GRAVITY in REVERSE


The tale of Albert Eiunstein’s “greatest blunder.”


By: Neil deGrasse Tyson.



Sung to the tune of “The Times They Are A-Changin’”:


                    Conic gather ‘round, math phobes,

                    Wherever you roam

                    And admit that the cosmos

                    Around you has grown

                    And accept it that soon

                    Yon won’t know what’s worth knowin

                    Until Einstein to you

                    Becomes clearer.

                    So you’d better start listenin’

                    Or you’ll drift cold and lone

                    For the cosmos is weird, gcttin’ weirder.


                                                   —The Editors (with apologies to Bob Dylan)


C osmology has always been weird.


Worlds resting on the backs of turtles, matter and energy coming into existence out of much less than thin air. And now, just when you’d gotten familiar, if not really comfortable, with the idea of a big bang, along comes something new to worry about . A mysterious and universal pressure pervades all of space and acts against the cosmic gravity that has tried to drag the universe back together ever since the big bang. On top of that, “negative gravity” has forced the expansion of the universe to accelerate exponentially, and cosmic gravity is losing the tug-of-war.


For these and similarly mind-warping ideas in twentieth—century physics, just blame Albert Einstein. Einstein hardly ever set foot in the laboratory; he didn’t test phenomena or use elaborate equipment. He was a theorist who perfected the “thought experiment,” in which you engage nature through your imagination inventing a situation or a model and then working out the consequences of some physical principle.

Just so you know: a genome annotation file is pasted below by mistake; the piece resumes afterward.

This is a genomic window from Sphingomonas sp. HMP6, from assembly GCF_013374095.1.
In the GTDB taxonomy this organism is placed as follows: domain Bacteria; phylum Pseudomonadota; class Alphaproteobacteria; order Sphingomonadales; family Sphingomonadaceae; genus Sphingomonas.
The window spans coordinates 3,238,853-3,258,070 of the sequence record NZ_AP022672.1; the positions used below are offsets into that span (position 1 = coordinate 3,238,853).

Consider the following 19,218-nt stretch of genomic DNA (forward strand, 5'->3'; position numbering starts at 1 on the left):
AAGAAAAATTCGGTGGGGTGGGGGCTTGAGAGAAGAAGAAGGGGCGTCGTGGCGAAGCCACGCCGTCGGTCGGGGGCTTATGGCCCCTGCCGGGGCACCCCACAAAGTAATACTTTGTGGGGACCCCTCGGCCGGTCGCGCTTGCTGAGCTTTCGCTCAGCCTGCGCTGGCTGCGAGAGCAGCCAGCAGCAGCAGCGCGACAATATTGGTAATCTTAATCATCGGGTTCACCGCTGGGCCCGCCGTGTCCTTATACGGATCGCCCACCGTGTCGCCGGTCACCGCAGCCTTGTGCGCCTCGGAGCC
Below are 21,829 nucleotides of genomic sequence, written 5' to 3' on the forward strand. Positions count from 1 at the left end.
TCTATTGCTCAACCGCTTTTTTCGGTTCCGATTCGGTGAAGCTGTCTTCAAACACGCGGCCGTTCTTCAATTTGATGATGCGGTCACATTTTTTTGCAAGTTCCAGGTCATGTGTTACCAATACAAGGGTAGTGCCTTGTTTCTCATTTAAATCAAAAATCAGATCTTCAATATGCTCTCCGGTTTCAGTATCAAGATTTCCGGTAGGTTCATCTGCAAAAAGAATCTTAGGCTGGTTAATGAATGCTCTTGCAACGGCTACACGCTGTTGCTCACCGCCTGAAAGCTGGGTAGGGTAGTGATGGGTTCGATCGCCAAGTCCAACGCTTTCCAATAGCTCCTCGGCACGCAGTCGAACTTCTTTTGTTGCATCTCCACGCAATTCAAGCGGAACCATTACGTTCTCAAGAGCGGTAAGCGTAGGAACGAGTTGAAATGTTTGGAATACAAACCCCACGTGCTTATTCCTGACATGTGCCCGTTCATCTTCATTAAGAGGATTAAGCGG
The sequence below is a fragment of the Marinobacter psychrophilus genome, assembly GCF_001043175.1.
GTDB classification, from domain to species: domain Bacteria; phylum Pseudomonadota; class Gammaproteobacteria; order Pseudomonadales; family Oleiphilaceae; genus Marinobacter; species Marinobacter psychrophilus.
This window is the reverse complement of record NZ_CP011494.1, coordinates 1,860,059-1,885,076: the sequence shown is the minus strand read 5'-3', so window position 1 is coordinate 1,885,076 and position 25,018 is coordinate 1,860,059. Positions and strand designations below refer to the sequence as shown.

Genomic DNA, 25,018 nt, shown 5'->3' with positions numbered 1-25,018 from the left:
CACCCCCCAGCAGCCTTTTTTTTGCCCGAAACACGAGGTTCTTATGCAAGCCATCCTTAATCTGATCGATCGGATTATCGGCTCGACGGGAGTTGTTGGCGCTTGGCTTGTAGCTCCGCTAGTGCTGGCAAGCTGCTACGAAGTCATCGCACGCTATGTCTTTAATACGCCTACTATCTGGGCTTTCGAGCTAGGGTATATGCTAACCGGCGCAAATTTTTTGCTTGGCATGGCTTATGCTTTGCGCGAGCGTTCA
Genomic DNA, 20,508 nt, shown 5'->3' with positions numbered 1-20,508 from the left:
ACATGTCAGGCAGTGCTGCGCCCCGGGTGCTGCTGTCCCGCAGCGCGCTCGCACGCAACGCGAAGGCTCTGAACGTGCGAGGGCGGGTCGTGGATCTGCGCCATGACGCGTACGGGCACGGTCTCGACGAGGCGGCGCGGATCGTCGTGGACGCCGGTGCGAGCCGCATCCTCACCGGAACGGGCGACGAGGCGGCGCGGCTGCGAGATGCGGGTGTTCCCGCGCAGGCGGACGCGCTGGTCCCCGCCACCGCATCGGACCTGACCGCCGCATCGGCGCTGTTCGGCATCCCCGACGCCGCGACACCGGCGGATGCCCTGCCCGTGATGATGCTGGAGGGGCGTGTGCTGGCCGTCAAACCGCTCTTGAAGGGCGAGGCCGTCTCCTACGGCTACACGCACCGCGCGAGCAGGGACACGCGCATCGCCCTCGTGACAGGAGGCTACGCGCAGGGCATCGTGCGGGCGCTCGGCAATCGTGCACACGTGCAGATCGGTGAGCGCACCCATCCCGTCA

If—as was the case for Einstein—a physicist’s model is intended to represent the entire universe, then manipulating the model should be tantamount to manipulating the universe itself. Observers and experimentalists can then go out and look for the phenomena predicted by that model. If the model is flawed, or if the theorists make a mistake in their calculations, the observers will detect a mismatch between the model’s predictions and the way things happen in the real universe. That’s the first cue to try again, either by adjusting the old model or by creating a new one.


One of the most powerful and far-reaching theoretical models ever devised is Einstein’s theory of general relativity, published in 1916 as “The Foundation of the General Theory of Relativity” and refined in 1917 in Cosmological Considerations in the General Theory of Relativity.” Together, the papers outline the relevant mathematical details of how everything in the universe moves under the influence of gravity. Every few years, laboratory scientists devise ever more precise experiments to test the theory, only to extend the envelope of its accuracy.


Most scientific models are only half baked, and have some wiggle room for the adjustment of parameters to fit the known universe. In the heliocentric universe conceived by the sixteenth-century astronomer Nicolaus Copernicus, for example, planets orbited the Sun in perfect circles. The orbit-the-Sun part was correct, but the perfect-circle part turned out to be a bit off. Making the orbits elliptical made the Copernican system more accurate.


Yet, in the case of Einstein’s relativity, the founding principles of the entire theory require that everything take place exactly as predicted. Einstein had, in effect, built a house of cards, with only two or three simple postulates holding up the entire structure . (Indeed, on learning of a 1931 book titled 100 Authors Against Einstein, he responded, “Why one hundred? If I am incorrect, one would have been enough.”)